Interactive & Motion Teaching & Student Work

Typequads: A Typographic Exploration of Composition & Motion

Students create typographic compositions working with classic fonts. Final work includes a series of 3 static compositions and 1 final motion interpretation. This example is by ECU student, Abigail McCorkle.

Typequads is a sophomore-level, introductory graphic design assignment that design faculty at ECU introduce to students in ART 2200 GD Survey. This project challenges students to work with typography and 2-dimensional space (with special attention on positive/negative relationships and letterforms).

In the shift to online teaching and learning, we transiitioned outcomes from a focus on printed final artifacts to digital  final articfacts. 

This resulted in a revised final assignment that introduced students to motion via frame by frame animation with Adobe Illustrator and Photoshop. 

Students completed this work in Fall 2020. Designers include:
Hannah Mace
Chelsea Pritchard
William Endicott
Viv Maynard
Mady Barringer
Linsdsey Mumpower
Annika Chhabra
Andrea Cheek
Maddy Backes
Abigail McCorkle
Maryjoe Cortesrosa

Teaching & Student Work

The Intersections of Typography, part 2

The second annual exhibition of the Intersections of Typography opened at Memphis College of Art in January. Students across many disciplines showcased work that highlighted typography as art form in 2D, 3D, analog and digital formats. The exhibition ran until February 2016 in the Lower Gallery of Rust Hall.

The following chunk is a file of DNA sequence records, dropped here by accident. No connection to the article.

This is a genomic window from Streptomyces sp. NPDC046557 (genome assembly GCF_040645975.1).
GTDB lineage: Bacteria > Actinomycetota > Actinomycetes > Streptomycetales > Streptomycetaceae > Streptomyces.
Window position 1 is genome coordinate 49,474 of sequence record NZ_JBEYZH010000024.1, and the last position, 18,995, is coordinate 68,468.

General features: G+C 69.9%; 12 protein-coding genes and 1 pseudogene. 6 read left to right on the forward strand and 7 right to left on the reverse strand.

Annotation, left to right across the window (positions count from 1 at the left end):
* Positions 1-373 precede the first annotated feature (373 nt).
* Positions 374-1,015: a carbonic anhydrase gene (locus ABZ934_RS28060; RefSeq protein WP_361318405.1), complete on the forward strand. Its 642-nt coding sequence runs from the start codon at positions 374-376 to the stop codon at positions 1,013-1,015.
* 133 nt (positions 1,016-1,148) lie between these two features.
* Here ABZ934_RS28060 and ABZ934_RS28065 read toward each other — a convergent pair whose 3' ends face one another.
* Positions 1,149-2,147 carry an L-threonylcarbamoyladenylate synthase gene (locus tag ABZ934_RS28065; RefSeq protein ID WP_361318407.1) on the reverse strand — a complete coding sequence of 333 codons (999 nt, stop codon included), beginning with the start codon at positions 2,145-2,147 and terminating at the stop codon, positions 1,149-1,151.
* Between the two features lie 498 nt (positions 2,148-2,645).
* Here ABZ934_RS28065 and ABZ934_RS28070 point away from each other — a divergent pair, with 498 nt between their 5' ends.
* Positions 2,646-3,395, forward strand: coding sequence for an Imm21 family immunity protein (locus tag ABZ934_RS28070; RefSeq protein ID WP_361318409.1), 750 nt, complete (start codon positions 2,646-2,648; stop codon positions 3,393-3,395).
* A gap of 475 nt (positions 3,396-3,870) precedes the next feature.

All photography by Natalie Schuh.

Teaching & Student Work

The Intersections of Typography

Typography is language visualized. It intersects all disciplines yet belongs to none. It exists to communicate, tell stories and be experienced in ways that only it can. Yet all too often, it is overlooked. This show seeks to examine typography’s flexibility and function in design and fine art disciplines.

The Intersections of Typography is a multidisciplinary show at the intersections of communication, expression and form. It is a combination of many perspectives including traditional, digital, and experimental media of 2D and 3D work. The show was held in the Lower Gallery of Rust Hall at Memphis College of Art from January 14 – Feb 6, 2015.

The show was such a success that I hope to bring it back next year. For more details, please contact me directly.

“Typography is an essential act of interpretation, full of endless opportunities for insight or obtuseness.”
Bringhurst, Robert. The Elements of Typographic Style (Point Roberts, WA: Hartley & Marks Publishers, 2008), 19.

Typography & Print

Elements of Typography on the Letterpress

This summer I was excited to take a letterpress class. The course was taught by colleague, Eszter Augustine-Sziksz, printmaker and book arts professor at MCA. We focused on four primary techniques for printing with letterpress; pressure plates, polymer plates, movable type (wood and metal) and linotype blocks.

My focus for this class was to examine elements of typography on the press. I experimented with expressive typography, working with methods of repetition, pattern and reflection using letterforms from the typeface, Bodoni.

Bodoni is a 18th century Italian typeface designed by Giambattista Bodoni. The typeface can be classified as a modern style and is influenced by the art movement of Romanticism. Some characteristics of this typeface include rationally consistent forms and axis, abrupt, thin serifs (hairline serifs), round terminals, small apertures, and even stress.